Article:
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1972 CZ Jawa 175 - Part 2
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Several decades ago, Jeff Nordstromís first riding experiences as a child were enjoyed aboard his dadís CZ 175. Time passed, and Jeff wanted a motorcycle all of his own...

It was my senior year in high school. While rummaging through the depths of the garage, I spied a familiar shape: my dadís CZ 175. I dug it out and the love was revived. It did not look quite the same as I remembered it. It was a massive machine to a portly but handsome four year old, but it seemed a little puny to a portly but handsome 17 year old. Nonetheless, I knew what I must do.

I approached my father with a proposition. If he would give me the CZ for my high school graduation, it would no longer be buried in the depths of his garage. I realize this was a rather one-sided proposition, but I was in high school, and did not have a job, there was not a lot I could offer. He accepted, and took it down and had the carburettor rebuilt.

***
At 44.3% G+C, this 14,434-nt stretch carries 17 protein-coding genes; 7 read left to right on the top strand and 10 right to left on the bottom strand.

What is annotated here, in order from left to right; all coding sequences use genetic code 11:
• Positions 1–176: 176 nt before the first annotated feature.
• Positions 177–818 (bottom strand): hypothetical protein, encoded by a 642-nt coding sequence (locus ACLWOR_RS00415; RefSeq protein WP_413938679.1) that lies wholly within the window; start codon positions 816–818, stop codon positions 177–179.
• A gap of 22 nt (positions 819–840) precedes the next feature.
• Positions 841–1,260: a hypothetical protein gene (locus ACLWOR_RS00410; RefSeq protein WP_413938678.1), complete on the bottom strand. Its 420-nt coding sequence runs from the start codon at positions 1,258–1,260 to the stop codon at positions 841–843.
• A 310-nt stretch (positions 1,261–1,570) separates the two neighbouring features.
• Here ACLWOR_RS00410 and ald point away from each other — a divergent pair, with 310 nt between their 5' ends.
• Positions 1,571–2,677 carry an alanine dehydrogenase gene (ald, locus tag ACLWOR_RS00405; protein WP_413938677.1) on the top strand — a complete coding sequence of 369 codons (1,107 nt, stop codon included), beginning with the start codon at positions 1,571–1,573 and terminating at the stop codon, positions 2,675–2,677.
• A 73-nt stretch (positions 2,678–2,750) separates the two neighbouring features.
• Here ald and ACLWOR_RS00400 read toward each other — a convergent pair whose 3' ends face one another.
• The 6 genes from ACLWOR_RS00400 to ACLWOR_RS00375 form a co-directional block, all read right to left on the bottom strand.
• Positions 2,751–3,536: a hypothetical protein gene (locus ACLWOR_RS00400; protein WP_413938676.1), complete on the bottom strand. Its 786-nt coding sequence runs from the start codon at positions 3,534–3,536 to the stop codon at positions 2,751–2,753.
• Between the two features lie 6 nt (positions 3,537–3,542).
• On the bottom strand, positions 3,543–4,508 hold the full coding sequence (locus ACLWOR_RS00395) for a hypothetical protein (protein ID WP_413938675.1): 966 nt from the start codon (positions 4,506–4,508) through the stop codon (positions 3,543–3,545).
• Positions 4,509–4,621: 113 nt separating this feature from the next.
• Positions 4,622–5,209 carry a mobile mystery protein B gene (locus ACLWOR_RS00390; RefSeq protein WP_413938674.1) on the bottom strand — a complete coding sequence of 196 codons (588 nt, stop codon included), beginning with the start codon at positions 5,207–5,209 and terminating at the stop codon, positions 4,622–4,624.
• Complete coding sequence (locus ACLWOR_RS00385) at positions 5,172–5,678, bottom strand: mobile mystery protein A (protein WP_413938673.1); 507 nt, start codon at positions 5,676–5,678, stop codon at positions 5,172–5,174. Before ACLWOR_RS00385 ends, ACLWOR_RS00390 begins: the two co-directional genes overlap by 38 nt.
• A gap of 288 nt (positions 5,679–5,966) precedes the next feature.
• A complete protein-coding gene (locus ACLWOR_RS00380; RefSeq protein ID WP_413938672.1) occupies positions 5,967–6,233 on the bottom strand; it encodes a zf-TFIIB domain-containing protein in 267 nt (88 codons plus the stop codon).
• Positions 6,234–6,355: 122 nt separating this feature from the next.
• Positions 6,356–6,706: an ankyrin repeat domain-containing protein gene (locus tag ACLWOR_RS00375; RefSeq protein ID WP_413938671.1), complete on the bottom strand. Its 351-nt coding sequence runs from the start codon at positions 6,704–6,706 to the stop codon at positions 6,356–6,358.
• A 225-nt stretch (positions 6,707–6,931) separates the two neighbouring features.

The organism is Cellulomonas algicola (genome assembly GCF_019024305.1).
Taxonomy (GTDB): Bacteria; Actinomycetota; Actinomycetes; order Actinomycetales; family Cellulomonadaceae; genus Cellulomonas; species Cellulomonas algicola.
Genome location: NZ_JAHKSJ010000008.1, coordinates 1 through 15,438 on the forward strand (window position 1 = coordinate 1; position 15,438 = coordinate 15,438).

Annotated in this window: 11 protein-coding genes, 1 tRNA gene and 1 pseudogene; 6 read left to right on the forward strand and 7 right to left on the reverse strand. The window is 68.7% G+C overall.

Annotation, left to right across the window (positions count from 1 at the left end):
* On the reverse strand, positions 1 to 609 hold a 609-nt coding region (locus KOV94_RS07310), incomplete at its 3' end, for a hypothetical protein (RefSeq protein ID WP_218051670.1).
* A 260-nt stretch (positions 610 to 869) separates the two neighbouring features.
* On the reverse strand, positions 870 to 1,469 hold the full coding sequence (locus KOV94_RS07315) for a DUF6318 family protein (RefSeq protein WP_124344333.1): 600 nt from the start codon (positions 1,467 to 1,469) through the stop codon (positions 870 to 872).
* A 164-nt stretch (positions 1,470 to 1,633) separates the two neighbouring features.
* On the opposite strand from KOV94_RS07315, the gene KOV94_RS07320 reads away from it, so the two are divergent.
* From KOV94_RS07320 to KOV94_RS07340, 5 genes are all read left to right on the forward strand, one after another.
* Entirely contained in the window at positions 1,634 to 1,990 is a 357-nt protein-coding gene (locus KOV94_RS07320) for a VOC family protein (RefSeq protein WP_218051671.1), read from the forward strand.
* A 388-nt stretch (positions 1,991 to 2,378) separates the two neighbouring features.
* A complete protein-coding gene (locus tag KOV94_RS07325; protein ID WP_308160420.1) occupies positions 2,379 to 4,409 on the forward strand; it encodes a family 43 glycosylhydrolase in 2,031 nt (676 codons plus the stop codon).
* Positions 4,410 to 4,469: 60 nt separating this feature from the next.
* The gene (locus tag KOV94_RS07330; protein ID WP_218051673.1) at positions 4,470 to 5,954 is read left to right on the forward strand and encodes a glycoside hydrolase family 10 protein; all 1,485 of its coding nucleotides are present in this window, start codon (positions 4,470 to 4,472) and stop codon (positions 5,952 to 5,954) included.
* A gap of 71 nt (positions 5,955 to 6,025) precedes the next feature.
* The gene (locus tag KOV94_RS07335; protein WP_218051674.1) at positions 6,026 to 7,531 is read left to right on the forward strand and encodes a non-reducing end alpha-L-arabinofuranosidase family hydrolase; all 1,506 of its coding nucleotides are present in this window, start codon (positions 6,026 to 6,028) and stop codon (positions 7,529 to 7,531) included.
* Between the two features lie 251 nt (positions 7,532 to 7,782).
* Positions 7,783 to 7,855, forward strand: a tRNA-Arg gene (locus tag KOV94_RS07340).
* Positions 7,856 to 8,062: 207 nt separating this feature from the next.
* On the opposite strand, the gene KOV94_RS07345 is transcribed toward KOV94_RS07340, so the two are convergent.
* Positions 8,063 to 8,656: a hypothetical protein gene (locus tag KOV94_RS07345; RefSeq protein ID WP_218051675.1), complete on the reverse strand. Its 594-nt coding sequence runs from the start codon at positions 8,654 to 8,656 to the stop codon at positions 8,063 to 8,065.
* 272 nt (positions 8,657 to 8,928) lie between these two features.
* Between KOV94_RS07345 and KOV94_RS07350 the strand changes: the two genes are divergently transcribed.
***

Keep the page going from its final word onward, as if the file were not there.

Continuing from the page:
Remembered bikes are always balck and white. Fact.

Licensing was somewhat inconvenient. Considering that my family and the guy who ran the bike shop were the only people in town who had ever heard of a CZ Jawa, it was difficult to explain to the lady at the DMV what exactly it was that we were trying to get licensed. Despite great efforts on our part, and due mainly to a lack of interest on the part of the licenser, my 1972 CZ Jawa 175 would thereafter be recognised by the State of Washington as a Suzuki JW.

I had a motorcycle for the summer and transportation for college. I was thrilled. It was at this time I learned to appreciate some of the more unique features of the CZ. For starters, it had a left side kick starter, made the more unusual by the fact that it was invisible to the naked eye. To find it you had straddle the beast, push the shifter in with the instep of your left foot, and when it had retracted about an inch, with horizontal pressure still applied, lift the shifter up and back.